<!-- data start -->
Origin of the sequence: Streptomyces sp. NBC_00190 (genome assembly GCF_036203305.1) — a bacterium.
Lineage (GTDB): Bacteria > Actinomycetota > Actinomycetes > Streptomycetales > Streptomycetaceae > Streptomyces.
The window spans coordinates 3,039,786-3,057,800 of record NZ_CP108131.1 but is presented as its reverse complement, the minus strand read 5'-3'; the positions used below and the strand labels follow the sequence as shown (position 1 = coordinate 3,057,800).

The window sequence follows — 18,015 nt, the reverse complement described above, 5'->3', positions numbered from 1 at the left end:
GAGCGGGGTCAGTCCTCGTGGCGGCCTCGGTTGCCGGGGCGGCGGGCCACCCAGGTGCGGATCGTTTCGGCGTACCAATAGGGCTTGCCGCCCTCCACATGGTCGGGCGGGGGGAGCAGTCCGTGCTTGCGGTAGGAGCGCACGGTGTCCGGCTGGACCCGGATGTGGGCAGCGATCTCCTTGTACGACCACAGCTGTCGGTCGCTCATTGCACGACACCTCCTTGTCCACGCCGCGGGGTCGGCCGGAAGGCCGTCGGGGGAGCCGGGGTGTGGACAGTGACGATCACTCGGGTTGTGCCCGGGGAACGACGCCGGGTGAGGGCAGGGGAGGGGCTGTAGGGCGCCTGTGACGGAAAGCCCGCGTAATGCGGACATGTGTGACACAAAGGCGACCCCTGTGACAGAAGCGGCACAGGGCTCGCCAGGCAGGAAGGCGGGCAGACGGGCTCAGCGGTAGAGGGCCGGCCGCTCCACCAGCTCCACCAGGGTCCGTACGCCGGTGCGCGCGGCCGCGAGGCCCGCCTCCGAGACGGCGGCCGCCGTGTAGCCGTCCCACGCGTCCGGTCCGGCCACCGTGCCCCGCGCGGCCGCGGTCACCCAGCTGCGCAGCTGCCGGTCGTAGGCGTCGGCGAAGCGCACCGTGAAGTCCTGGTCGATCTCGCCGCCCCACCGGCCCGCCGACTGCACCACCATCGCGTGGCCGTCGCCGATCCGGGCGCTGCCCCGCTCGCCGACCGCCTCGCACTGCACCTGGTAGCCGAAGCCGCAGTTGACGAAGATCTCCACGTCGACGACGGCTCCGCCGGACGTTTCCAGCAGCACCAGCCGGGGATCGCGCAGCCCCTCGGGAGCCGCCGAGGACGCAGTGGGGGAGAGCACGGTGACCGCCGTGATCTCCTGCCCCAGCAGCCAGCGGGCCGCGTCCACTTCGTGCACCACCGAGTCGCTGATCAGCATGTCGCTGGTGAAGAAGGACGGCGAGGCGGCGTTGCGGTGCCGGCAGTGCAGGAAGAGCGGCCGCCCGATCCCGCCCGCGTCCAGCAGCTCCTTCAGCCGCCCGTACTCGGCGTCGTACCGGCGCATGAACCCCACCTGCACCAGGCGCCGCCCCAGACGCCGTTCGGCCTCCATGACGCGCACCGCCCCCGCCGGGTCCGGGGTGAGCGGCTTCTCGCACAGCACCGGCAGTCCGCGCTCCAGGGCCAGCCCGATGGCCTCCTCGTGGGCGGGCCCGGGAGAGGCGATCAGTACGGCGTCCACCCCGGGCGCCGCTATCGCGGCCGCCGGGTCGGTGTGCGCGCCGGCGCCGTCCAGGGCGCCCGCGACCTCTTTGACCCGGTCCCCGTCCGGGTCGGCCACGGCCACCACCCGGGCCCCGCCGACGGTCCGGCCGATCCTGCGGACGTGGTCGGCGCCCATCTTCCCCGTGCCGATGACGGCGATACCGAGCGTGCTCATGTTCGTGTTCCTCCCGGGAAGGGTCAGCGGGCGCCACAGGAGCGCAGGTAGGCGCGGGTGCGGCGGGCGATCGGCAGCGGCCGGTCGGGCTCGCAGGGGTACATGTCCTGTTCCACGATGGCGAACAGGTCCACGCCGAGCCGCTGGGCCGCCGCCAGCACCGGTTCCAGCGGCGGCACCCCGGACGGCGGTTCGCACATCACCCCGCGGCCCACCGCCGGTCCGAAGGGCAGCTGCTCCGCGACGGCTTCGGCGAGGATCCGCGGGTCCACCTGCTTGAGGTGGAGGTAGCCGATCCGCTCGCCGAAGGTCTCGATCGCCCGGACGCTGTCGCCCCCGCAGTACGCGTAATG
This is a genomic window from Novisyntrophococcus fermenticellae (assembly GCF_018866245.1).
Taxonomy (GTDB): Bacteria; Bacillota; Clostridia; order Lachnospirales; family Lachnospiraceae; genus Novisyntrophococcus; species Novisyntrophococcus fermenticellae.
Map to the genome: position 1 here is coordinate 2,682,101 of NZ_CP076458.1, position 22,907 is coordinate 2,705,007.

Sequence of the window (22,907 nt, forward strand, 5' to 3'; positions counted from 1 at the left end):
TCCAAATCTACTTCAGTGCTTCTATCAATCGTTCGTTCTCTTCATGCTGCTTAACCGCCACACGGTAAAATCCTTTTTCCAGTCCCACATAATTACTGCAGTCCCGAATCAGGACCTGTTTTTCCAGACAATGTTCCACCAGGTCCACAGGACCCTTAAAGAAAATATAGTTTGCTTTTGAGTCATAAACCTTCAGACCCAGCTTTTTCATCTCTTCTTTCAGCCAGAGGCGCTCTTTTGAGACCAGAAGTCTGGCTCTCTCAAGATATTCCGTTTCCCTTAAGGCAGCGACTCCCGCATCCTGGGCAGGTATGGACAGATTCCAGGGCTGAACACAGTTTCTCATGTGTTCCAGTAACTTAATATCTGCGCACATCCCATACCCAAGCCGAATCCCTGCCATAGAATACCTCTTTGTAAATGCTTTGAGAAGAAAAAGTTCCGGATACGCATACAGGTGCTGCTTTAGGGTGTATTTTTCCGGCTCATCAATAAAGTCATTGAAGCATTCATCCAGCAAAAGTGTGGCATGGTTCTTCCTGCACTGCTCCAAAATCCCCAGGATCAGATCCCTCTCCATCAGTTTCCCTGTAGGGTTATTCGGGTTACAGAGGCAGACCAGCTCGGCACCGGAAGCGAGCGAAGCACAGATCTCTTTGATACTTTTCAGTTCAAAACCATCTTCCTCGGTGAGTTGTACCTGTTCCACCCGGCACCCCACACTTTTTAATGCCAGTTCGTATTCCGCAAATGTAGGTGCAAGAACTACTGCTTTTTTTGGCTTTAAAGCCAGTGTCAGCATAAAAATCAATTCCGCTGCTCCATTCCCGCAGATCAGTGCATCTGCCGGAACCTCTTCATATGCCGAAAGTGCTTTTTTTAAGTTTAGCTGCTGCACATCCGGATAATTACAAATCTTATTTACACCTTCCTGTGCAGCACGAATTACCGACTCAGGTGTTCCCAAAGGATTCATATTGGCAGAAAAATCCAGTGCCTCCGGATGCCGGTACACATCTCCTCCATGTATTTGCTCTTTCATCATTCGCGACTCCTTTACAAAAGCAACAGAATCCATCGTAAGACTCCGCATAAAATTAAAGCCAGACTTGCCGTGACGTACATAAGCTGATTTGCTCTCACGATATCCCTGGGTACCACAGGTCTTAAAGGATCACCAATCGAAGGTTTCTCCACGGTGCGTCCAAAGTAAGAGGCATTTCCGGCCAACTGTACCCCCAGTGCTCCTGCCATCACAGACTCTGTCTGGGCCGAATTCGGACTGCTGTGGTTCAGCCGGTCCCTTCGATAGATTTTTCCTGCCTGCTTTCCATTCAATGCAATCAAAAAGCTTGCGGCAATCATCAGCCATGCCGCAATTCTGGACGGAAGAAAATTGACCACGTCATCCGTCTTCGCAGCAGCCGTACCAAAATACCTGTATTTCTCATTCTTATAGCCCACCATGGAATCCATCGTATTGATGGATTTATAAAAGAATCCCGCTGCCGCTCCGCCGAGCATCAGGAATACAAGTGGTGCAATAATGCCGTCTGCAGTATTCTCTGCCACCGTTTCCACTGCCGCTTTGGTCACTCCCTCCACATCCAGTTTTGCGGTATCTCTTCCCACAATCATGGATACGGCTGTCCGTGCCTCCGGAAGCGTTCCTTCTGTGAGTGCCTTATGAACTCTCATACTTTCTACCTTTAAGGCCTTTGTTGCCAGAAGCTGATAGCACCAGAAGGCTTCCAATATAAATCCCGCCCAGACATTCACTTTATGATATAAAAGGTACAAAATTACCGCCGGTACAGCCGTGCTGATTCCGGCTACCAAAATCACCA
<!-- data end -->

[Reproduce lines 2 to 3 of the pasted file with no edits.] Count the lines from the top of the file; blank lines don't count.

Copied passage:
Lineage (GTDB): Bacteria > Actinomycetota > Actinomycetes > Streptomycetales > Streptomycetaceae > Streptomyces.
The window spans coordinates 3,039,786-3,057,800 of record NZ_CP108131.1 but is presented as its reverse complement, the minus strand read 5'-3'; the positions used below and the strand labels follow the sequence as shown (position 1 = coordinate 3,057,800).